The move comes after it emerged that Mr Cowgill was filmed meeting Barry Bown, his counterpart at Footasylum.
JD Sports bought Footasylum for £90m in April 2019 but last week was ordered to sell it by the competition watchdog.
There are concerns that the meeting may have contravened competition rules. Both firms deny any breach.
The Competition and Markets Authority (CMA) has been examining the deal since May 2019 and put in place an enforcement order that states that meetings between bosses of the two companies are allowed, but they must not share any confidential or commercially sensitive information.
News of the meeting came to light in an article published in the Sunday Times.
JD Sports said on Monday: “Peter Cowgill has known Barry Bown on a business and personal basis for over 25 years.
“As a result, it is not unusual, or in any way suspicious or illegitimate, for them to meet from time to time, including in relation to the ongoing review by the Competition and Markets Authority (CMA) of JD’s acquisition of Footasylum Limited.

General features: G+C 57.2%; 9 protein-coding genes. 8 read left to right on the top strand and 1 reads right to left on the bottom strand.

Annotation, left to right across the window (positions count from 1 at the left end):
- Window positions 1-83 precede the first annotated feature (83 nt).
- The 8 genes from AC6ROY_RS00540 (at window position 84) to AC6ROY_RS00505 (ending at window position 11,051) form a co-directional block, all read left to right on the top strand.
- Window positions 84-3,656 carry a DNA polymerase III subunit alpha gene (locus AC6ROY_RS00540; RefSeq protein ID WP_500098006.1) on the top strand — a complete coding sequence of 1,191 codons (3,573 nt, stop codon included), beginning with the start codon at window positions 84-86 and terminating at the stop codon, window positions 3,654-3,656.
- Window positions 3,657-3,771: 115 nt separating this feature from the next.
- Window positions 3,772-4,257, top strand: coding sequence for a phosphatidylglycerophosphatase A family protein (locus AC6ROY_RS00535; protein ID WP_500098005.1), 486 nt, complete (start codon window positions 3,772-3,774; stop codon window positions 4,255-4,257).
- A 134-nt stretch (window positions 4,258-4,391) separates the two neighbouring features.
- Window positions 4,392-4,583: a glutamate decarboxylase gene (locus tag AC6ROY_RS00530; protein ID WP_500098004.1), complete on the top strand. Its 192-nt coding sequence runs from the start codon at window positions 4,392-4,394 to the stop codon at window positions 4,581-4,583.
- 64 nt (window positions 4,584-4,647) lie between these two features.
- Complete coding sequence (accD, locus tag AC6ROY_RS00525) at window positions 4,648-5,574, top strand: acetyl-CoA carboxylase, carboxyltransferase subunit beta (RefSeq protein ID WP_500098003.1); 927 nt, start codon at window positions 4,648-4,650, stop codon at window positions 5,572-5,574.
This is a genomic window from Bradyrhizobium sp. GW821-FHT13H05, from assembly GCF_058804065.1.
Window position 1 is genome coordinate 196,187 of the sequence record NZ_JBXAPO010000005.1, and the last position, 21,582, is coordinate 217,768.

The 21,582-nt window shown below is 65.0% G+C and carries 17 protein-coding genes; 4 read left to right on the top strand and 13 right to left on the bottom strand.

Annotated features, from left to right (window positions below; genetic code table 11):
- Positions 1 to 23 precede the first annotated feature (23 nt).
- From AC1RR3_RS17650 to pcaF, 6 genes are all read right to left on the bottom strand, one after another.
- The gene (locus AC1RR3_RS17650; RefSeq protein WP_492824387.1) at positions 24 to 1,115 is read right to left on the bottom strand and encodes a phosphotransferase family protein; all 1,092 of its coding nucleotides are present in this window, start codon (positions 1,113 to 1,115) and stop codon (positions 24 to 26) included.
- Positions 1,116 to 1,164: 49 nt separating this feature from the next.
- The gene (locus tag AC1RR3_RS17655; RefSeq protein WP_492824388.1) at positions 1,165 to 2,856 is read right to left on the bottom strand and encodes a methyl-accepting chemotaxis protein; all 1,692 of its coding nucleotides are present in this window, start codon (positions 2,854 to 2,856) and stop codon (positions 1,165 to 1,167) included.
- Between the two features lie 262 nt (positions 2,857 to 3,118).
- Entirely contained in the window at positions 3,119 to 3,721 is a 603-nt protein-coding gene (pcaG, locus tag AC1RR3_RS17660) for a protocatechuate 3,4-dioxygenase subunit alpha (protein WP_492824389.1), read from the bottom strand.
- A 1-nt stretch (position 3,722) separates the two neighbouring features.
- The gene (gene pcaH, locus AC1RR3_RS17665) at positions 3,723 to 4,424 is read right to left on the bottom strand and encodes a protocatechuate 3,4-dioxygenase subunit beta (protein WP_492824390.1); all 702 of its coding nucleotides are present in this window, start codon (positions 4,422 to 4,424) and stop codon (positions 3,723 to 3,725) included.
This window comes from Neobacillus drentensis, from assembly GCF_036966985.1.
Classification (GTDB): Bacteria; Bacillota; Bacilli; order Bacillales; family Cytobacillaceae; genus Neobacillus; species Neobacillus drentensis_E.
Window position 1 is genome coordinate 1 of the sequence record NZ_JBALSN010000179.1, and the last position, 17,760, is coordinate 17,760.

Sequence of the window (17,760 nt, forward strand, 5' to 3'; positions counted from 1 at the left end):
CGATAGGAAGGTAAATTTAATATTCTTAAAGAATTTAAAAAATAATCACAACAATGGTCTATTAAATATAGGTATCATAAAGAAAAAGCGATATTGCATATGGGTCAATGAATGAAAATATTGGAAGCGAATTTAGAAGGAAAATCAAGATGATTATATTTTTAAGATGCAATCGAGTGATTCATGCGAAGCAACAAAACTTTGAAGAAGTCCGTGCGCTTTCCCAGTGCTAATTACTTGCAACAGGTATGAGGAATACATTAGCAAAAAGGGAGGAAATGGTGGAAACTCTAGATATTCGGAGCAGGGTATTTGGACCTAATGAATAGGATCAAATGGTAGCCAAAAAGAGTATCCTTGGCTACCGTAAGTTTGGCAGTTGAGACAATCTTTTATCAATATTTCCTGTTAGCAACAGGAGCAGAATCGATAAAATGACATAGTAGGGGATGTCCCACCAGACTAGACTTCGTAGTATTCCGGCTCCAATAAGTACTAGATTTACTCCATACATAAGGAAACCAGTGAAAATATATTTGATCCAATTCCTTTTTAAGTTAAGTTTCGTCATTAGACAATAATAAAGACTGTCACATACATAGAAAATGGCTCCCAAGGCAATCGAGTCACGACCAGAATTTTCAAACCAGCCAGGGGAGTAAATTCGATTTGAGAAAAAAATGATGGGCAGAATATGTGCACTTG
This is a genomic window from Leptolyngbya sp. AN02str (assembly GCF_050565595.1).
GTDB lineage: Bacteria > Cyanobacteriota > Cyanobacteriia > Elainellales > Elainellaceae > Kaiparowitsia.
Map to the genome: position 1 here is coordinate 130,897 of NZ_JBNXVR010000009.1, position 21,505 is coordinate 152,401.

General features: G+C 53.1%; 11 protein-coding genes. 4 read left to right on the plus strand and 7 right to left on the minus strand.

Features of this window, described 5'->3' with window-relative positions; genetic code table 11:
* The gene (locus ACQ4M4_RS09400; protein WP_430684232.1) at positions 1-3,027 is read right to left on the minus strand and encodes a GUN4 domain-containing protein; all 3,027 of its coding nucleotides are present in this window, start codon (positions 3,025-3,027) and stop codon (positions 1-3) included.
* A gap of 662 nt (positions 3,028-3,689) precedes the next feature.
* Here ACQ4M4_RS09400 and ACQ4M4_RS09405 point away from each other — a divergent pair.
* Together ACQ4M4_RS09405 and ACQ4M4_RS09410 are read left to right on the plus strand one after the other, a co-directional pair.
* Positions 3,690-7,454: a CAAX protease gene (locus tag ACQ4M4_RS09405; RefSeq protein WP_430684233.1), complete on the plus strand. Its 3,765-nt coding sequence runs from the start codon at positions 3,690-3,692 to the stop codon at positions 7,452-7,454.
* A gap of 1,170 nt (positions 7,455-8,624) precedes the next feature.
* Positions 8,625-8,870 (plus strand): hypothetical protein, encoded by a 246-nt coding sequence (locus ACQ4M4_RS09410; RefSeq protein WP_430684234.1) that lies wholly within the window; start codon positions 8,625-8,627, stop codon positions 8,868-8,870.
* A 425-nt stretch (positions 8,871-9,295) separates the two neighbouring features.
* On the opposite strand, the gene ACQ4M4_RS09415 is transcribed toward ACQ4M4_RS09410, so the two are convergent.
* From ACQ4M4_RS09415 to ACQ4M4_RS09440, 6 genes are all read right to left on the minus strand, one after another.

“The Sunday Times omitted to report on the positive obligation that JD has under the terms of the Interim Enforcement Order to take all reasonable steps to encourage key staff of the Footasylum business (which includes Barry Bown) to remain with the business.”
JD Sports said the CMA had been fully informed about the meeting, which took place on 5 July.
The company also said: “It is disappointing that the Sunday Times has not reported in a more balanced way on the highly irregular and potentially illegal covert surveillance undertaken by a third party for their own interests,” the statement continued.
“JD hopes that a regulator, tasked with acting in the wider public interest, is able to more critically regard the actions of the third party for what they are.”
A CMA spokesperson said: “These rules are put in place to protect consumers and other businesses operating in that market as we investigate a merger. We take compliance very seriously and thoroughly investigate any potential breaches. Where there is clear evidence that a breach has occurred, we do not hesitate to take action.”
Last week, following an in-depth investigation, the CMA ruled that the takeover of Footasylum by JD Sports could lead to a “worse deal” for customers and it would have to sell the chain.
But JD Sports hit back, calling the decision “inexplicable” and “beyond logic”.
Mr Cowgill suggested that the CMA was in “a minority of one in reaching this conclusion”.